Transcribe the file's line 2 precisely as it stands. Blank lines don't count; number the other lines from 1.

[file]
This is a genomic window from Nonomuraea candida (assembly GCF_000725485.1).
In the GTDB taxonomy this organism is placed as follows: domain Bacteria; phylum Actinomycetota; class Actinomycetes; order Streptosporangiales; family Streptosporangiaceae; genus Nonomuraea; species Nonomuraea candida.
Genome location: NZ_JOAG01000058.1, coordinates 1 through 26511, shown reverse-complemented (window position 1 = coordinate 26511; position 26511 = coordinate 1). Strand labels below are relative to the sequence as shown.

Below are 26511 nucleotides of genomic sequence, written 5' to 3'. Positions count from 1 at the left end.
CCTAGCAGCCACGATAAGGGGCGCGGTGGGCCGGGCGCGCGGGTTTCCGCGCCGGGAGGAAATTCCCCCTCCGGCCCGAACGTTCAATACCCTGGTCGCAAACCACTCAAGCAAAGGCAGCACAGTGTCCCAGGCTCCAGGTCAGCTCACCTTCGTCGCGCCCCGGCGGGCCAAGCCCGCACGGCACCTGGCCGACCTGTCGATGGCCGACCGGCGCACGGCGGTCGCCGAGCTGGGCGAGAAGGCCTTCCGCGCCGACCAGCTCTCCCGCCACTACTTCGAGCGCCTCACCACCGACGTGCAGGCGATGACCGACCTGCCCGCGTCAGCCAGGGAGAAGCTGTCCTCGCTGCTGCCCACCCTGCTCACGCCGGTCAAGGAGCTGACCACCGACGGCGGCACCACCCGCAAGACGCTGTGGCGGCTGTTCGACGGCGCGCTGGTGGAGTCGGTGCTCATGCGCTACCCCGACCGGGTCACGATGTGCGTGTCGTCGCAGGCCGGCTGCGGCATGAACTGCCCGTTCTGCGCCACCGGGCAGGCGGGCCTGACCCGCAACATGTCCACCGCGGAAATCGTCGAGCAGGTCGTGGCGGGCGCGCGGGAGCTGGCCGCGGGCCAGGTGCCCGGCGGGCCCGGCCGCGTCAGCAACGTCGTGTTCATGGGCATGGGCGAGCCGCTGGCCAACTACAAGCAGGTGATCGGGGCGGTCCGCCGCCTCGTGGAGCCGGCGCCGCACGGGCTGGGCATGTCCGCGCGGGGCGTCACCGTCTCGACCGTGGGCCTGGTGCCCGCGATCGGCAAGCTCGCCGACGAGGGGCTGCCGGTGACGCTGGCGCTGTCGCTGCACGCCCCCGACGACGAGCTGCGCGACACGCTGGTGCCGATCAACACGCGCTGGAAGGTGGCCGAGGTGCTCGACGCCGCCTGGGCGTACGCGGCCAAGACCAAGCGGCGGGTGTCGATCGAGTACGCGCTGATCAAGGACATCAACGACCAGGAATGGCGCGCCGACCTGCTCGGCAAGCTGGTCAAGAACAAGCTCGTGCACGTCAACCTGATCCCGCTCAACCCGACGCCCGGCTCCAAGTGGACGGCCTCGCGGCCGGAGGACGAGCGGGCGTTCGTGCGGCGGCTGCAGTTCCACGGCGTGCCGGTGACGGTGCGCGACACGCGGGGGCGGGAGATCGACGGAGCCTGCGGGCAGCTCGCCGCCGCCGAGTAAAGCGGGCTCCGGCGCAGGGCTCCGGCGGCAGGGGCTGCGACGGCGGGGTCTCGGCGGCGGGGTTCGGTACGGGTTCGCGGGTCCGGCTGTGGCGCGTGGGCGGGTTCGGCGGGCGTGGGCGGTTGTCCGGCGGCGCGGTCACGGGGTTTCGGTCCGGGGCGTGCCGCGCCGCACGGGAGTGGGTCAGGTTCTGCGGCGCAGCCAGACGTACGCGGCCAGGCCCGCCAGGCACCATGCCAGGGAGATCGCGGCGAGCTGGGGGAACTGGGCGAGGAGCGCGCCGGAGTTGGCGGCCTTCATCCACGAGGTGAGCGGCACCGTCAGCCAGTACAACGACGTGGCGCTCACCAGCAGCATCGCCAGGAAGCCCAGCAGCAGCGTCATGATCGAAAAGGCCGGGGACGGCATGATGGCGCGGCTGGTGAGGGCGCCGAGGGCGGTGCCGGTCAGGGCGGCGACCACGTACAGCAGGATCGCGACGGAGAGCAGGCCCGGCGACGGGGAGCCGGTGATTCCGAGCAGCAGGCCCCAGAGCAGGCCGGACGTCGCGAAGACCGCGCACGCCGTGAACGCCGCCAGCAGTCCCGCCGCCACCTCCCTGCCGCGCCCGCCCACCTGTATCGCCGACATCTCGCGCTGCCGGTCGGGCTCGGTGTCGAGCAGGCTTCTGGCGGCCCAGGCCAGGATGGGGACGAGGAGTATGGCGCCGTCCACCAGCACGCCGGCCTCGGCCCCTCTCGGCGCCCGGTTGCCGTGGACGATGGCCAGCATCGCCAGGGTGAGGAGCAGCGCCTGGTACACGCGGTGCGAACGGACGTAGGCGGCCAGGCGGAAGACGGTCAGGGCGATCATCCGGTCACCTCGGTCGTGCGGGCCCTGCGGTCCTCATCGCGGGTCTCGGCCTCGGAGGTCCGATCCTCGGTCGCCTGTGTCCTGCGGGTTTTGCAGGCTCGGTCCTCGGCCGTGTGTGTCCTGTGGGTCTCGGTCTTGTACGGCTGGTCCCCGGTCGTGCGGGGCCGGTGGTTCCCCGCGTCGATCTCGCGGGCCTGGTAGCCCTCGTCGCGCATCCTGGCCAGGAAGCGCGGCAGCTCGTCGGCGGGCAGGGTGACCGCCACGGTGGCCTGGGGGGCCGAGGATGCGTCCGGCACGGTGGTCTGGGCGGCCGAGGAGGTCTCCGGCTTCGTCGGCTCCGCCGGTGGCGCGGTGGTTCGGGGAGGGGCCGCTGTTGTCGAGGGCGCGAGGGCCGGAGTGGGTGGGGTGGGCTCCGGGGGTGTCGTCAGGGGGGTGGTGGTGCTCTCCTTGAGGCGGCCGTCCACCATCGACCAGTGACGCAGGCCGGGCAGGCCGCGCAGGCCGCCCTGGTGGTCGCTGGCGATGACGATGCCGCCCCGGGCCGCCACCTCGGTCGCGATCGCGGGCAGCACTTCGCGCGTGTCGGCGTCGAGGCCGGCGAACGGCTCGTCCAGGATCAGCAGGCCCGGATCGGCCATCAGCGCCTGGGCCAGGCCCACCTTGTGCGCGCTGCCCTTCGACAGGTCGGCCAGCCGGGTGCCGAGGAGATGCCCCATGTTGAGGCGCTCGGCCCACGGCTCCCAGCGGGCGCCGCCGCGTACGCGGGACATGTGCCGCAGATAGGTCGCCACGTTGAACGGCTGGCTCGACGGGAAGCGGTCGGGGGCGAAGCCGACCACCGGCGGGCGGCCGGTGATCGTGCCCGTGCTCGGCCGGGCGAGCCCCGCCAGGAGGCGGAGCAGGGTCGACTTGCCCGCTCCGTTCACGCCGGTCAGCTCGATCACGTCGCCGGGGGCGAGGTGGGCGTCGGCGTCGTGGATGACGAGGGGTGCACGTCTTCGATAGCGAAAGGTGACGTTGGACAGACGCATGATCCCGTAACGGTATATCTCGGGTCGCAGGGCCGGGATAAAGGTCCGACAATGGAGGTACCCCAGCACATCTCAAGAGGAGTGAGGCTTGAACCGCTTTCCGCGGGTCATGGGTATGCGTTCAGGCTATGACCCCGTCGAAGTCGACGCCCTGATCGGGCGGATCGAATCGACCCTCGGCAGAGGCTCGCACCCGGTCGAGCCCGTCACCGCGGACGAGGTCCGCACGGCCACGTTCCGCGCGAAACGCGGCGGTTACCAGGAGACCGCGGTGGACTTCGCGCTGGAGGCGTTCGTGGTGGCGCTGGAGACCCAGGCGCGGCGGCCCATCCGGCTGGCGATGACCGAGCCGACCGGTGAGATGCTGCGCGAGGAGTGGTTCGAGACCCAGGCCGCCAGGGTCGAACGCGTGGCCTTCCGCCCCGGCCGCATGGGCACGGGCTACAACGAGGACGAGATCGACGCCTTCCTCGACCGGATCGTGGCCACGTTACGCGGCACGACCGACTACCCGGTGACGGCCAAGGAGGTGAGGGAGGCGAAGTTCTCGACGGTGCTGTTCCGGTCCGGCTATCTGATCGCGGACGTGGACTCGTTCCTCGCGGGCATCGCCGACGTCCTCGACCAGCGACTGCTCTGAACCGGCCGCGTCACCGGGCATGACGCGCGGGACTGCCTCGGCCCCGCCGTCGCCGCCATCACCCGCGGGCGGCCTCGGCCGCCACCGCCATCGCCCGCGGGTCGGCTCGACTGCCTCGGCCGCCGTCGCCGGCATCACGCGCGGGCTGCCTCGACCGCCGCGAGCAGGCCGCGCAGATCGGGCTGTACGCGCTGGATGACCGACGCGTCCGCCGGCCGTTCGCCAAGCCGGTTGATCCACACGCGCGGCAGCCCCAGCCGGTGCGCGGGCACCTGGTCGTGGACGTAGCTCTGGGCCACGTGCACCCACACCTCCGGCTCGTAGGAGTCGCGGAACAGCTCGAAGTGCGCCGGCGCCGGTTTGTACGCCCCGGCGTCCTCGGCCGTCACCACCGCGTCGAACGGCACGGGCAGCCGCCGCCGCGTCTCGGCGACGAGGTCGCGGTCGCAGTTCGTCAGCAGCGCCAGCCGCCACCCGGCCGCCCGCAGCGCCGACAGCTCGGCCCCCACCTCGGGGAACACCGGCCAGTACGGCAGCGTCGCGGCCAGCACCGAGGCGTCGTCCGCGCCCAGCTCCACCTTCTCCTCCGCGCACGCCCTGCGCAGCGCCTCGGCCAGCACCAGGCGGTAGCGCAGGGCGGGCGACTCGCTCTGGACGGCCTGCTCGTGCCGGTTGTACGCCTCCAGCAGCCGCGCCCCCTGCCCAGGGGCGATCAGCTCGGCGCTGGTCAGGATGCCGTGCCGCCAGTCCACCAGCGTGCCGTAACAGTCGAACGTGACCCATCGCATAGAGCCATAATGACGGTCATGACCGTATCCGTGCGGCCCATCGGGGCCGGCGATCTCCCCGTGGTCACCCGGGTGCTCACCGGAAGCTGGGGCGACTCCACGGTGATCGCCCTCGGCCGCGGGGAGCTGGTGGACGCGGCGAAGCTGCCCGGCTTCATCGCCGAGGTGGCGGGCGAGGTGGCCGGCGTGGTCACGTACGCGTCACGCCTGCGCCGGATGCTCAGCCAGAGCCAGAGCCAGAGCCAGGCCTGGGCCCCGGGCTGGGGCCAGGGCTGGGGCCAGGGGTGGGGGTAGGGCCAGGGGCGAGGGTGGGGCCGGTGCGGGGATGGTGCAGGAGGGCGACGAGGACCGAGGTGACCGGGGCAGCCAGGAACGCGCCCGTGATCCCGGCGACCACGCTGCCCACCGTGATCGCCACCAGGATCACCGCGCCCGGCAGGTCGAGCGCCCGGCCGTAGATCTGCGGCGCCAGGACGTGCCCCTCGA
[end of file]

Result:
In the GTDB taxonomy this organism is placed as follows: domain Bacteria; phylum Actinomycetota; class Actinomycetes; order Streptosporangiales; family Streptosporangiaceae; genus Nonomuraea; species Nonomuraea candida.